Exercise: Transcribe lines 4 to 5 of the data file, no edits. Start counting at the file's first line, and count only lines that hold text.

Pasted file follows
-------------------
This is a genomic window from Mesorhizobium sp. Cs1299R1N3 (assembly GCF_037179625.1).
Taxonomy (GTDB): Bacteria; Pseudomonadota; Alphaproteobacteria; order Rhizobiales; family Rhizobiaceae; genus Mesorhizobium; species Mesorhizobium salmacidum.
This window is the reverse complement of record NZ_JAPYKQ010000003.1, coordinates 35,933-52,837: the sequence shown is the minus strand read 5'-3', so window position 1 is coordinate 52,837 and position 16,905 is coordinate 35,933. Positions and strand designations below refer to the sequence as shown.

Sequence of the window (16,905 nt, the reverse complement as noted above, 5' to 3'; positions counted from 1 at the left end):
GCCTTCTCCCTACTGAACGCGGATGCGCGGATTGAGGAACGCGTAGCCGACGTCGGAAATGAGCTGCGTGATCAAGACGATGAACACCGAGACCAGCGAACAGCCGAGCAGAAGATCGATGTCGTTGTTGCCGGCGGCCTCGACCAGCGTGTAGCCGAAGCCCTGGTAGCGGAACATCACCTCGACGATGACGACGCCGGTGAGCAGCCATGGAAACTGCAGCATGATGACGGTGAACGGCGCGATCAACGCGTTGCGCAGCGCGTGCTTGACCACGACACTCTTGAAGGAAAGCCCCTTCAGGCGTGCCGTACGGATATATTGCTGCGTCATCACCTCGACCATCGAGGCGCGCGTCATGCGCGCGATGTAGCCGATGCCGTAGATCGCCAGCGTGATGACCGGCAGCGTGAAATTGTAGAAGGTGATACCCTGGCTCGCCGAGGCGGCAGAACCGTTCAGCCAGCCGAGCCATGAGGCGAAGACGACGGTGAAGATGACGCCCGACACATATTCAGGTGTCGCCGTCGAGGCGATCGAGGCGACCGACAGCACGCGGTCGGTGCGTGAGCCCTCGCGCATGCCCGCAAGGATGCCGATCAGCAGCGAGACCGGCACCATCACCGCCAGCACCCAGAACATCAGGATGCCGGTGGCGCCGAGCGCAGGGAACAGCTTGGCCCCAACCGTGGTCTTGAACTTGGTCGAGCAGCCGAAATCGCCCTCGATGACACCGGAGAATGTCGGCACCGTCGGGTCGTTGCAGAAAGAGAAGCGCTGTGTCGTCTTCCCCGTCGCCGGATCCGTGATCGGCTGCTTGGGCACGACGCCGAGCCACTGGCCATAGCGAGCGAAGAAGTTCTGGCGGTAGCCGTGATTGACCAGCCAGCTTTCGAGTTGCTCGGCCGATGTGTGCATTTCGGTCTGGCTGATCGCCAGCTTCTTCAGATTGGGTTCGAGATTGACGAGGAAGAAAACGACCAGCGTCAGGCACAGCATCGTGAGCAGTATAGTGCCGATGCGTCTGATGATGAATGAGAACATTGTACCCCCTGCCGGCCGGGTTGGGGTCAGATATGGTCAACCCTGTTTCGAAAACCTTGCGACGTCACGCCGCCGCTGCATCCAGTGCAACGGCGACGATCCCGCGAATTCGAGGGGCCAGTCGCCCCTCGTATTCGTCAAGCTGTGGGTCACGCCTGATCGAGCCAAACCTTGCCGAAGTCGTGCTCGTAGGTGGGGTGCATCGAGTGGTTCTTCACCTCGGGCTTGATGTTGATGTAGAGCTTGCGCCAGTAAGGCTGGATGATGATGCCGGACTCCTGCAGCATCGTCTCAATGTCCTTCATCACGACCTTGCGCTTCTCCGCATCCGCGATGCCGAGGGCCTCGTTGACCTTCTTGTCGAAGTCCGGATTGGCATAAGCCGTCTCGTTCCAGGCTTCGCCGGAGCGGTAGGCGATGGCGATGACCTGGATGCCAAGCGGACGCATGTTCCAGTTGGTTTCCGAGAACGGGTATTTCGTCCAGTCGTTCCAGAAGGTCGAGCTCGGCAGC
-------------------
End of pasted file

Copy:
Sequence of the window (16,905 nt, the reverse complement as noted above, 5' to 3'; positions counted from 1 at the left end):
GCCTTCTCCCTACTGAACGCGGATGCGCGGATTGAGGAACGCGTAGCCGACGTCGGAAATGAGCTGCGTGATCAAGACGATGAACACCGAGACCAGCGAACAGCCGAGCAGAAGATCGATGTCGTTGTTGCCGGCGGCCTCGACCAGCGTGTAGCCGAAGCCCTGGTAGCGGAACATCACCTCGACGATGACGACGCCGGTGAGCAGCCATGGAAACTGCAGCATGATGACGGTGAACGGCGCGATCAACGCGTTGCGCAGCGCGTGCTTGACCACGACACTCTTGAAGGAAAGCCCCTTCAGGCGTGCCGTACGGATATATTGCTGCGTCATCACCTCGACCATCGAGGCGCGCGTCATGCGCGCGATGTAGCCGATGCCGTAGATCGCCAGCGTGATGACCGGCAGCGTGAAATTGTAGAAGGTGATACCCTGGCTCGCCGAGGCGGCAGAACCGTTCAGCCAGCCGAGCCATGAGGCGAAGACGACGGTGAAGATGACGCCCGACACATATTCAGGTGTCGCCGTCGAGGCGATCGAGGCGACCGACAGCACGCGGTCGGTGCGTGAGCCCTCGCGCATGCCCGCAAGGATGCCGATCAGCAGCGAGACCGGCACCATCACCGCCAGCACCCAGAACATCAGGATGCCGGTGGCGCCGAGCGCAGGGAACAGCTTGGCCCCAACCGTGGTCTTGAACTTGGTCGAGCAGCCGAAATCGCCCTCGATGACACCGGAGAATGTCGGCACCGTCGGGTCGTTGCAGAAAGAGAAGCGCTGTGTCGTCTTCCCCGTCGCCGGATCCGTGATCGGCTGCTTGGGCACGACGCCGAGCCACTGGCCATAGCGAGCGAAGAAGTTCTGGCGGTAGCCGTGATTGACCAGCCAGCTTTCGAGTTGCTCGGCCGATGTGTGCATTTCGGTCTGGCTGATCGCCAGCTTCTTCAGATTGGGTTCGAGATTGACGAGGAAGAAAACGACCAGCGTCAGGCACAGCATCGTGAGCAGTATAGTGCCGATGCGTCTGATGATGAATGAGAACATTGTACCCCCTGCCGGCCGGGTTGGGGTCAGATATGGTCAACCCTGTTTCGAAAACCTTGCGACGTCACGCCGCCGCTGCATCCAGTGCAACGGCGACGATCCCGCGAATTCGAGGGGCCAGTCGCCCCTCGTATTCGTCAAGCTGTGGGTCACGCCTGATCGAGCCAAACCTTGCCGAAGTCGTGCTCGTAGGTGGGGTGCATCGAGTGGTTCTTCACCTCGGGCTTGATGTTGATGTAGAGCTTGCGCCAGTAAGGCTGGATGATGATGCCGGACTCCTGCAGCATCGTCTCAATGTCCTTCATCACGACCTTGCGCTTCTCCGCATCCGCGATGCCGAGGGCCTCGTTGACCTTCTTGTCGAAGTCCGGATTGGCATAAGCCGTCTCGTTCCAGGCTTCGCCGGAGCGGTAGGCGATGGCGATGACCTGGATGCCAAGCGGACGCATGTTCCAGTTGGTTTCCGAGAACGGGTATTTCGTCCAGTCGTTCCAGAAGGTCGAGCTCGGCAGC